This Week in Labor History: 7/9 - 7/15


July 09
The worst rail accident in U.S. history occurs when two trains pulled by 80-ton locomotives collided head-on at Dutchman’s curve in west Nashville, Tenn. 101 people died, another 171 were injured - 1918
 
New England Telephone "girls" strike for 7-hour workday, $27 weekly pay after four years' service - 1923
 
New York City subway system managers in the Bronx attempt to make cleaning crews on the IRT line work faster by forcing the use of a 14-inch squeegee instead of the customary 10-inch tool. Six workers are fired for insubordination; a 2-day walkout by the Transport Workers Union wins reversal of the directive and the workers’ reinstatement – 1935

Fourteen volunteer firefighters and one Forest Service employee die fighting the Rattlesnake wildfire in California’s Mendocino National Forest.  The blaze was set by an arsonist - 1953
 
United Packinghouse, Food & Allied Workers merge with Amalgamated Meat Cutters & Butcher Workmen - 1968
 
Five thousand demonstrators rally at the state capitol in Columbia, S.C., in support of the "Charleston Five," labor activists charged with felony rioting during a police attack on a 2000 longshoremen's picket of a non-union crew unloading a ship - 2001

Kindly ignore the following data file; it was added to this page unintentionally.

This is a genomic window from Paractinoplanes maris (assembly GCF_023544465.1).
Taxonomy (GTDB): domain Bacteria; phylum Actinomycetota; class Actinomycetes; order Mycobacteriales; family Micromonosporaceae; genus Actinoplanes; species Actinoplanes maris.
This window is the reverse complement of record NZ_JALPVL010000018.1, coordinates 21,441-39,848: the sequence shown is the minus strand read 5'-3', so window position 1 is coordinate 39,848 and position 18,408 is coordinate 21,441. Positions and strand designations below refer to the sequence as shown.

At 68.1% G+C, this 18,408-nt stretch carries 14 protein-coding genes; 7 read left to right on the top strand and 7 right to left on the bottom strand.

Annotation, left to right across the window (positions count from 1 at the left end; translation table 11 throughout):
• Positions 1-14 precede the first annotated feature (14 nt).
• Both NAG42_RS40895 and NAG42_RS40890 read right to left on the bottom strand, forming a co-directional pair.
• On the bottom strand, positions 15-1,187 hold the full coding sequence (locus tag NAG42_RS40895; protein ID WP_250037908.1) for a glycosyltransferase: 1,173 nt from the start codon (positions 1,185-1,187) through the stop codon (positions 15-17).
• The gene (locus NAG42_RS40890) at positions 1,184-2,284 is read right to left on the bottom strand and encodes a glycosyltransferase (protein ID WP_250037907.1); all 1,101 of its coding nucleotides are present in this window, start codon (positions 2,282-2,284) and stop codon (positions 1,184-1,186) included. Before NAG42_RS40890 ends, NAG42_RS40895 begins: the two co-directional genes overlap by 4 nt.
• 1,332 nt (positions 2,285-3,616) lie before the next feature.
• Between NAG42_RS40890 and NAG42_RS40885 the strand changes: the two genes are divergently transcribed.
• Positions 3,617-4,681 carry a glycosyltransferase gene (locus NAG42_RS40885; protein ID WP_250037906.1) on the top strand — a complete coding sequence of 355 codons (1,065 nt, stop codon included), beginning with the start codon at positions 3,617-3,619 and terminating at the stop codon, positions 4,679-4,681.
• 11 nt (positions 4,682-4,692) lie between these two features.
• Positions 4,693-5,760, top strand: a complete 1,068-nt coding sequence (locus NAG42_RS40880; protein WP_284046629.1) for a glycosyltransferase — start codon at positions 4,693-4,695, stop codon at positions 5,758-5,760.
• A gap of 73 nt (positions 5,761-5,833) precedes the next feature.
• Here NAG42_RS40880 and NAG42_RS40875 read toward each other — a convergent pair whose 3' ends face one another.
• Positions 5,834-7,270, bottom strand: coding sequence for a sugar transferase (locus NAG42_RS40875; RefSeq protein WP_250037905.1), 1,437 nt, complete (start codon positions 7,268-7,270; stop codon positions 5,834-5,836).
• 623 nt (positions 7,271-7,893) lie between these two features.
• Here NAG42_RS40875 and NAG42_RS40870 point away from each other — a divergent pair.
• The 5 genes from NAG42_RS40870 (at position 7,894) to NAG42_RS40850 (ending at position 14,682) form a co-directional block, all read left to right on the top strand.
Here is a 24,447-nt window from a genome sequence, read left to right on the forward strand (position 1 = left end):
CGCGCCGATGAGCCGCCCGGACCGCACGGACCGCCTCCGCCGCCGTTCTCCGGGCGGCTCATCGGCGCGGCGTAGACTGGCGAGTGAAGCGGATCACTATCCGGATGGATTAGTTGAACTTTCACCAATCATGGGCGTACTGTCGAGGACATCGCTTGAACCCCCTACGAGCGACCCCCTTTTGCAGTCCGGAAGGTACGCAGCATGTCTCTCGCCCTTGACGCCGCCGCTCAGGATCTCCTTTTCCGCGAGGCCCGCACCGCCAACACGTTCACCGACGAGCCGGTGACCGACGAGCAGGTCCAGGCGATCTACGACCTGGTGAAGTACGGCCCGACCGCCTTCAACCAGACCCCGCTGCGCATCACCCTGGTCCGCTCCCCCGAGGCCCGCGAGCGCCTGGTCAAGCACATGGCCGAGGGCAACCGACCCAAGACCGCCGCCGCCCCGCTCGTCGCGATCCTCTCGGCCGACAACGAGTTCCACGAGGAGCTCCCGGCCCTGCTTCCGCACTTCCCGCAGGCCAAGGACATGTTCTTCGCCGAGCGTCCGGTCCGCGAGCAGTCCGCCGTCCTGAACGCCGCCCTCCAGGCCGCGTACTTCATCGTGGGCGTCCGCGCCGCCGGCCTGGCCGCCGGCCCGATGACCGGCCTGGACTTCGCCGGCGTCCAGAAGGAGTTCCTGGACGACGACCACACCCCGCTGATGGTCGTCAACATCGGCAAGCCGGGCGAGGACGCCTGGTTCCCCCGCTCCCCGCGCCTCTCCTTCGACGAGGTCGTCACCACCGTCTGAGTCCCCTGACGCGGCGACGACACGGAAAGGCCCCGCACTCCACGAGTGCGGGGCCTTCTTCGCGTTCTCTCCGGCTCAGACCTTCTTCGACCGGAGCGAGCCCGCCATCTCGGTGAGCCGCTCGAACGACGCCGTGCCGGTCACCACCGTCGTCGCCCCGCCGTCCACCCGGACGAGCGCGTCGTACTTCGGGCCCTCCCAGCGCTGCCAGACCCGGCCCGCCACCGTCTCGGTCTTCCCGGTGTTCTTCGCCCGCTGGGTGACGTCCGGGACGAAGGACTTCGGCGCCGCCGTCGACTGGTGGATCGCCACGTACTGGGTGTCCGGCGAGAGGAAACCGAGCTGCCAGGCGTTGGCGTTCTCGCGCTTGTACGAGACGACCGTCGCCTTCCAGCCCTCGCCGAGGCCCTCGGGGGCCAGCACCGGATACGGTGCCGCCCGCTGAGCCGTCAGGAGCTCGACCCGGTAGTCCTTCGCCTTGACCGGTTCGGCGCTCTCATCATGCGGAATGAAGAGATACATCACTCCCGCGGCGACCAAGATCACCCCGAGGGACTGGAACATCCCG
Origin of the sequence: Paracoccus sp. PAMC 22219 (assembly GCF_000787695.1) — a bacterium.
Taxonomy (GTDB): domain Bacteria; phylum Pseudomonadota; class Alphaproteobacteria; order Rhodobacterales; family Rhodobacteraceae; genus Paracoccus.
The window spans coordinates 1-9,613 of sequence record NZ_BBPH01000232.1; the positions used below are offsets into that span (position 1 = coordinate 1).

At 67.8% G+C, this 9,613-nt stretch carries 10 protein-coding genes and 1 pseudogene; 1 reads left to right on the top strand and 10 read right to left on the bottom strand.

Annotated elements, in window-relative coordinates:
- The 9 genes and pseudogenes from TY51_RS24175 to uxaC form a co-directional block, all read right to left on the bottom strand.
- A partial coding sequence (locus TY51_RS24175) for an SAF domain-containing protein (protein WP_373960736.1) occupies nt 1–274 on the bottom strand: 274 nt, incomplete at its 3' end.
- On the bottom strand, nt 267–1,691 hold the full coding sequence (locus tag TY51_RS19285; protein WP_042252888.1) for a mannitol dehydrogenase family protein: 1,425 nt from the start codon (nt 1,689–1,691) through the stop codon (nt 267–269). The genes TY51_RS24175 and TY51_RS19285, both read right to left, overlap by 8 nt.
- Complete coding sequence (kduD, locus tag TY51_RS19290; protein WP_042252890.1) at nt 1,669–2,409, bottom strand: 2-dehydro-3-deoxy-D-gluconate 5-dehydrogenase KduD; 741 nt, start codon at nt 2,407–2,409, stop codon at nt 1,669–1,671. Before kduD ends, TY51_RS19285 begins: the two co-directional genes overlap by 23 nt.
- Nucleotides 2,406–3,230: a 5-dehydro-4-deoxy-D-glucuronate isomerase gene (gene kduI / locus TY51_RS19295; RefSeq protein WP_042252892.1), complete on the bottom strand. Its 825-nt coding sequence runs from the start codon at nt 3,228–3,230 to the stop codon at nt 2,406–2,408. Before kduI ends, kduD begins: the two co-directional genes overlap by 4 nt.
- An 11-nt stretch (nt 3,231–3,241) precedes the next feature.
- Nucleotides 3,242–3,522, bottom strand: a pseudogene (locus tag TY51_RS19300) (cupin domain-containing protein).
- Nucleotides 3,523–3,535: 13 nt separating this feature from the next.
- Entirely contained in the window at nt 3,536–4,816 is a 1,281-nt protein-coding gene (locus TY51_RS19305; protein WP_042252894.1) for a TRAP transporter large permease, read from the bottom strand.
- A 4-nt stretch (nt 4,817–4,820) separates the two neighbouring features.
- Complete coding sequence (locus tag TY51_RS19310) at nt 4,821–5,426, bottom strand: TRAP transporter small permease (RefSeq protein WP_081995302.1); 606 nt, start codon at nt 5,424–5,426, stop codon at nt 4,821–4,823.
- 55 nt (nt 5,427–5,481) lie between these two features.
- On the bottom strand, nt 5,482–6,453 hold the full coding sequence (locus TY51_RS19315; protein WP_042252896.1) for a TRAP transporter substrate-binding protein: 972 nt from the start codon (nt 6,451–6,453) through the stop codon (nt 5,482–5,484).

July 10
Mary McLeod Bethune, educator and civil rights activist, born - 1875
 
Some 14,000 federal and state troops finally succeed in putting down the strike against the Pullman Palace Car Co., which had been peaceful until July 5, when federal troops intervened in Chicago, against the repeated protests of the governor and Chicago’s mayor. A total of 34 American Railway Union members were killed by troops over the course of the strike - 1894
 
A powerful explosion rips through the Rolling Mill coal mine in Johnstown, Pa., killing 112 miners, 83 of whom were immigrants from Poland and Slovakia - 1902
 
The San Francisco Chamber of Commerce holds a mass meeting of more than 2,000 merchants to organize what was to become a frontal assault on union strength and the closed shop. The failure of wages to keep up with inflation after the 1906 earthquake had spurred multiple strikes in the city - 1916
 
Sidney Hillman dies at age 59. He led the Amalgamated Clothing Workers, was a key figure in the founding of the Congress of Industrial Organizations and was a close advisor to President Franklin D. Roosevelt - 1946

July 11
Striking coal miners in Coeur d’Alene, Idaho, dynamite barracks housing Pinkerton management thugs - 1892
 
After seven years of labor by as many as 2,800 construction workers, the Triborough Bridge opens in New York.  Actually a complex of three bridges, it connects the boroughs of Manhattan, the Bronx and Queens.  Construction began on Black Friday, 1929, and New Deal money turned it into one of the largest public works projects of the Great Depression - 1936